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A group gave 105 homeless people disposable cameras. These are the photos they took.

See life through someone else's eyes 👀

homeless, disposable cameras, photos
Photo by Jackie Cook/MyLondon Photography Contest.

Many locks of bright, pink hair peek around the corner of the stairwell.


A group of 105 homeless people gathered at St. Paul's Cathedral in London.

Each of them was given a disposable camera and told to take pictures that represent "my London."

The photos were entered in an annual contest run by London-based nonprofit Cafe Art, which gives homeless artists the chance to have their work displayed around the city and, for some of the photographers who participate in the yearly challenge, in a print calendar.


"Some people have had experience, and others have never picked up a camera before," said Paul Ryan, co-director of Cafe Art.

The program, Ryan explained, includes mentorship and training from professional volunteers at the Royal Photographic Society, including winners of the contest from previous years, many of whom are ultimately inducted into the society.

contest, London, social circles, job market

A "Drivers Wanted" sign in the window from the MyLondon Photography Contest.

Photo by Richard Fletcher/MyLondon Photography Contest. All photos used with permission.

The goal of the challenge is to help participants gain the confidence to get back on the job market, search for housing, re-engage with their social circles, or even activate dormant skills.

"I really enjoyed it. And I started to get involved in my art again, which I'd left for years," a 2015 participant said in a video for the organization's Kickstarter campaign.

These are 11 of the top vote-getters from this year's contest:

1. Ella Sullivan — "Heart Bike Rack"

bike rack, photography, hearts, charity

A heart shaped bike rack.

Photo by Ella Sullivan/MyLondon Photography Contest

2. Alana Del Valle — "London Bus with Sculpture"

double-decker-bus, sculpture, contest

A red-double-decker-bus behind a mirrored sculpture.

Photo by Alana Del Valle/MyLondon Photography Contest

3. Beatrice — "Out of the Blue"

shadows, hands, artist, art

A hand shadow reaches up the wall toward a water container.

Photo by Beatrice/MyLondon Photography Contest

4. Laz Ozerden — "What Now?"

charity, donations, pan handling

Open hands accepting donations.

Photo by Laz Ozerden/MyLondon Photography Contest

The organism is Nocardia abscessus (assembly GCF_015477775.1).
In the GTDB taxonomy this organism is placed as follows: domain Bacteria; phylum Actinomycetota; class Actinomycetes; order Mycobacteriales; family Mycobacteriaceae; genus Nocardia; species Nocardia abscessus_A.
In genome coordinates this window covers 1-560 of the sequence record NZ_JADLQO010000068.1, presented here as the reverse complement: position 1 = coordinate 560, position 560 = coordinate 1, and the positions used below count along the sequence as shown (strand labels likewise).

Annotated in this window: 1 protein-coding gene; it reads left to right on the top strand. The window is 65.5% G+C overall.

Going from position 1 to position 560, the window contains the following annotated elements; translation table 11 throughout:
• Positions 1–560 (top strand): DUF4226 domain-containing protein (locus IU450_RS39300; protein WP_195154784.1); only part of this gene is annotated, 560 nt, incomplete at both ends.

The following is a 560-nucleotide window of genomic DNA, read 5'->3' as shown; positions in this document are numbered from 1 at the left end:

5. Leo Shaul — "The Coffee Roaster"

coffee, roasters, model

A long coat hugs “The Coffee Roaster."

Photo by Leo Shaul/MyLondon Photography Contest

6. Christopher McTavish — "St. Paul's in Reflection"

St. Paul\u2019s, historic buildings, government

St. Paul’s cast a reflection against a blue shoe in a puddle.

Photo by Christopher McTavish/MyLondon Photography Contest

7. Hugh Gary — "London Calling"

phone booth, red kiosk, iconic

London calling.

Photo by Hugh Gary/MyLondon Photography Contest

8. Keith Norris — "Watching Mannequin"

mannequin, window display, reflections

Rolling your eyes at a mannequin.

Photo by Keith Norris/MyLondon Photography Contest

9. Siliana — "After the Rain"

tourism, tour boats, bridges, rain

A boat cruises under the bridge after a rainy day.

Photo by Siliana/MyLondon Photography Contest

10. Saffron Saidi — "Graffiti Area"

street art, graffiti, Dalmatians

Life reflecting art.

Photo by Saffron Saidi/MyLondon Photography Contest

11. Jackie Cook — "Underground Exit"

transportation, walking, stairwell, hide-n-seek

Who’s that in the stairwell?

Photo by Jackie Cook/MyLondon Photography Contest

Ryan, who has been developing the program for seven years, said that while there's no one-size-fits-all solution for individuals who are homeless, for some who are too used to being "knocked back," the experience of seeing their work on display or in print — and of success — can be invaluable.

"Everyone is helped in a different way, to get up to the next step in whatever way they need to."


This article originally appeared on 08.17.16

Island School Class, circa 1970s.

Parents, do you think your child would be able to survive if they were transported back to the '70s or '80s? Could they live at a time before the digital revolution put a huge chunk of our lives online?

These days, everyone has a phone in their pocket, but before then, if you were in public and needed to call someone, you used a pay phone. Can you remember the last time you stuck 50 cents into one and grabbed the grubby handset?

According to the U.S. Federal Communications Commission, roughly 100,000 pay phones remain in the U.S., down from 2 million in 1999.

Do you think a 10-year-old kid would have any idea how to use a payphone in 2022? Would they be able to use a Thomas Guide map to find out how to get somewhere? If they stepped into a time warp and wound up in 1975, could they throw a Led Zeppelin album on the record player at a party?


Another big difference between now and life in the '70s and '80s has been public attitudes toward smoking cigarettes. In 1965, 42.4% of Americans smoked and now, it’s just 12.5%. This sea change in public opinion about smoking means there are fewer places where smoking is deemed acceptable.